Teaching has always been like tending to orchards long before they bear fruit.
(PRWEB) August 13, 2012
Carlbrook School has been privileged to be the final post for Dr. Bender, as part of a long and dedicated career in private education. Among the other schools that have had the fortune of his contributions are Rocky Mountain Academy, Cascade School, Blue Ridge School and Academy at Swift River. In the words of Dr. Bender, these schools represent his devotion to, “resurrecting the spirits and academic prospects of adolescents who have made some breathtakingly ill-informed choices and taken some mind-numbing risks. These schools and the people associated with them have provided wonderful opportunities to contribute to the successful redirection of the lives of many students and their families.”
Humility, compassion and a true devotion to imparting wisdom to others have made Dr. Bender a cherished member of the Carlbrook School community. It is in this spirit that he briefly reflects on his career:
“It seems clear to me that on balance I have derived greater benefits than I have been able to bestow on others, not for want of trying but for want of greater understanding and foresight. Ultimately it is for others to identify what they may have gleaned from their association with me; these judgments may be formed decades after our last interactions. Teaching has always been like tending to orchards long before they bear fruit.
At this point if I had to name my career I should say, “Teacher.” Administration, supervision, management, and leadership represent skill sets that have pretty much eluded me. Talking with people, colleagues, students, parents, and professionals has been very rewarding and stimulating. Truly, I have learned far more than I have been able to disseminate. It is very important to me to acknowledge, gratefully and humbly, the enormous debts I owe: Mrs. Caldwell, Miss Evans, Miss Crawford, Mrs. Lapolla, Mr. Mergler, Mr. Neher, Mr. Doran, Drs. Bing, Banning and Hay, Robert T. Kirkpatrick, Miss Bess Hutchins, Mrs. Miller, and Mr. Timothy Wildman. By far my greatest debt is to Linda Anderson, the woman whose husband it has been my honor to be, and who has been my guide and loving companion on the adventure. Each of these individuals gave me a gift which I hope I have honored and kept shiny with continued use.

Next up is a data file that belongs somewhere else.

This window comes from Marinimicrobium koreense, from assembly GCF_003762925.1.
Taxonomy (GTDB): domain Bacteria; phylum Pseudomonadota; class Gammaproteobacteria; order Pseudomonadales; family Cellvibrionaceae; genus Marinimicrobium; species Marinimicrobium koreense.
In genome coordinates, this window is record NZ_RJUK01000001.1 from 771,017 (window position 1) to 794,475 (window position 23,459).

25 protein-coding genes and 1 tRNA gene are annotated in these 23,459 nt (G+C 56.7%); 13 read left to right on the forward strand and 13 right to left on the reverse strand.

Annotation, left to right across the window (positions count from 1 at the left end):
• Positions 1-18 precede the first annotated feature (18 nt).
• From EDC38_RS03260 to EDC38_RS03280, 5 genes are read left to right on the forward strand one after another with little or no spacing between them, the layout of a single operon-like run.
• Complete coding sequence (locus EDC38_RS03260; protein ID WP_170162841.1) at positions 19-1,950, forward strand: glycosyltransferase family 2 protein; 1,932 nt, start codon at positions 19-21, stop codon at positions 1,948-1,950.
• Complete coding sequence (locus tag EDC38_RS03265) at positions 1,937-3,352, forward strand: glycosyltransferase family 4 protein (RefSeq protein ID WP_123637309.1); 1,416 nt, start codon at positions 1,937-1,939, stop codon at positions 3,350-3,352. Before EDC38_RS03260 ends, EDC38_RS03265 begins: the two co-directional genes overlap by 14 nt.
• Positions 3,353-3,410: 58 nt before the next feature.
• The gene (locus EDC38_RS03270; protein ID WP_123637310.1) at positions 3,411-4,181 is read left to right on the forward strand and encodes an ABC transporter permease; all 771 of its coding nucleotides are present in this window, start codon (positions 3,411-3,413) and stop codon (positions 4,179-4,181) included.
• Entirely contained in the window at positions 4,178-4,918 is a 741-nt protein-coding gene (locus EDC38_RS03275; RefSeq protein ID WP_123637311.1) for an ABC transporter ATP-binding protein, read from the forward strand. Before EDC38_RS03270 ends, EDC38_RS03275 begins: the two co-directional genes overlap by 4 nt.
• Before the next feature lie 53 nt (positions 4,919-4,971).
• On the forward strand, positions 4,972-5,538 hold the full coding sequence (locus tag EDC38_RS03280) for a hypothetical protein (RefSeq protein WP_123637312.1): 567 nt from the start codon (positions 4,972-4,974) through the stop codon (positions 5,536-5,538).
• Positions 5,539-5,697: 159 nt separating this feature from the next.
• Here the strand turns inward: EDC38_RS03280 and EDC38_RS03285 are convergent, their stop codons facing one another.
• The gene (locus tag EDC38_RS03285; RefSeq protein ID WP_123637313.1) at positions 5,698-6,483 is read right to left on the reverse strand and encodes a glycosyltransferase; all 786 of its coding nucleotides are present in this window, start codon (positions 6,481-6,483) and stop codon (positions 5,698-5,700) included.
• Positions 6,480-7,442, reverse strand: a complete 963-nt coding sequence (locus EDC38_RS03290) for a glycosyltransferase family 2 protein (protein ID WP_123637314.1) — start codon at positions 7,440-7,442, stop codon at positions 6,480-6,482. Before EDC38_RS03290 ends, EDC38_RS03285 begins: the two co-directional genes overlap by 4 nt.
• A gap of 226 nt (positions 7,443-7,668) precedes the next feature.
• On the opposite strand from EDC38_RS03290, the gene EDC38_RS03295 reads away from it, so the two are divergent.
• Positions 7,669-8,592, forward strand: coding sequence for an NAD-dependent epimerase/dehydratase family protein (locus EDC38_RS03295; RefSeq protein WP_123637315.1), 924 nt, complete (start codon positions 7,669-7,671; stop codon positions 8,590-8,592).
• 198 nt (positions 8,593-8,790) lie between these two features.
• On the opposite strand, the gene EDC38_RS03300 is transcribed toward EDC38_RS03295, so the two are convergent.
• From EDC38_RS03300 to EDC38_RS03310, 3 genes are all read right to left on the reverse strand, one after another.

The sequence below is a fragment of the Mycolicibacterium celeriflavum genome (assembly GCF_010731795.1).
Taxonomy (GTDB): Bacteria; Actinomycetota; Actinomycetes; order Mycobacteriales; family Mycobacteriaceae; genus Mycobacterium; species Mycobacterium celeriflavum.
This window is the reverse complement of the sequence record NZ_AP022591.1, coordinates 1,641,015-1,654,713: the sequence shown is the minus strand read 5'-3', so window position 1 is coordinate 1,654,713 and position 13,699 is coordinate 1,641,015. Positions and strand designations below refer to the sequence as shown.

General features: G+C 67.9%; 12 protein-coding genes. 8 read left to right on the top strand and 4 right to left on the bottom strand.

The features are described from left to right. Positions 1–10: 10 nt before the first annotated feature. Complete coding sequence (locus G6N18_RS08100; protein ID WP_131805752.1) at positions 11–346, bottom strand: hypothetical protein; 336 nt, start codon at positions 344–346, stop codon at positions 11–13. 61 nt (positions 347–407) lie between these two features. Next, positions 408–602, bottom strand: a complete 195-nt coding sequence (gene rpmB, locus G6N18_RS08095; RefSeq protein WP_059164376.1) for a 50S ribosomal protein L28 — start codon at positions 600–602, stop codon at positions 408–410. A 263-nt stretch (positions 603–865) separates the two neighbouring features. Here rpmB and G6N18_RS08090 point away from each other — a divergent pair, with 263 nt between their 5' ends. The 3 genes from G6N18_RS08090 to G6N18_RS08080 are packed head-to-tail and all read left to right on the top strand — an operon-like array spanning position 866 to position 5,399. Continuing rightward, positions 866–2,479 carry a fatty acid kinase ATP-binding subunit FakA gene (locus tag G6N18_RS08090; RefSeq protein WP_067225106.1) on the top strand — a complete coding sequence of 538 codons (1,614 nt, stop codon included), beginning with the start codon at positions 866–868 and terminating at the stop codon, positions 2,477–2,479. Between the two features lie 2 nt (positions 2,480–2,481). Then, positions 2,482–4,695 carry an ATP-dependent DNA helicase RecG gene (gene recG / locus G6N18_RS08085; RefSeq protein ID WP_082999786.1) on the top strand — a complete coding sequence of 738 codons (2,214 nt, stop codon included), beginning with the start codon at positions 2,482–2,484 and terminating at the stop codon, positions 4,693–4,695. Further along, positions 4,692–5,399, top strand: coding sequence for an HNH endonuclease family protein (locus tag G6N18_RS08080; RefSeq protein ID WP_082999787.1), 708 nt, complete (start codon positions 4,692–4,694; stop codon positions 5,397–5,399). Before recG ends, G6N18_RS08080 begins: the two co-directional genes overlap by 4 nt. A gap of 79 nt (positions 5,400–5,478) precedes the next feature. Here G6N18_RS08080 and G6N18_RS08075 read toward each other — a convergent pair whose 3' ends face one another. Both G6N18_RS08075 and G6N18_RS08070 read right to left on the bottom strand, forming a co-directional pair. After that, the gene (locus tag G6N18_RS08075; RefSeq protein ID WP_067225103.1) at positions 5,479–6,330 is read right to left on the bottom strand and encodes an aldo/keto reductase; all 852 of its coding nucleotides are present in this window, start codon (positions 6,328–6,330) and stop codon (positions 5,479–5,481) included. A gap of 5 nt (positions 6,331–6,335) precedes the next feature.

I have been a very lucky man, and I know it. Others must say what they have been able to borrow from me, and they must decide if I have been a faithful transmitter of great kindness, compassion, encouragement, rigor and tenacity. I hope I have paid it forward.”
As Dr. Bender moves toward this next stage of his life, it should be emphasized that Carlbrook has been truly honored to work with such an esteemed educator. The students, teachers, parents and professionals that have come into contact with him during his tenure at the school have undoubtedly benefited from his presence. While many will undoubtedly be saddened by his departure this winter, the Carlbrook faculty would like to express sincere gratitude for his many lasting contributions to the school as well as the hope that he enjoys a relaxing and well-deserved retirement.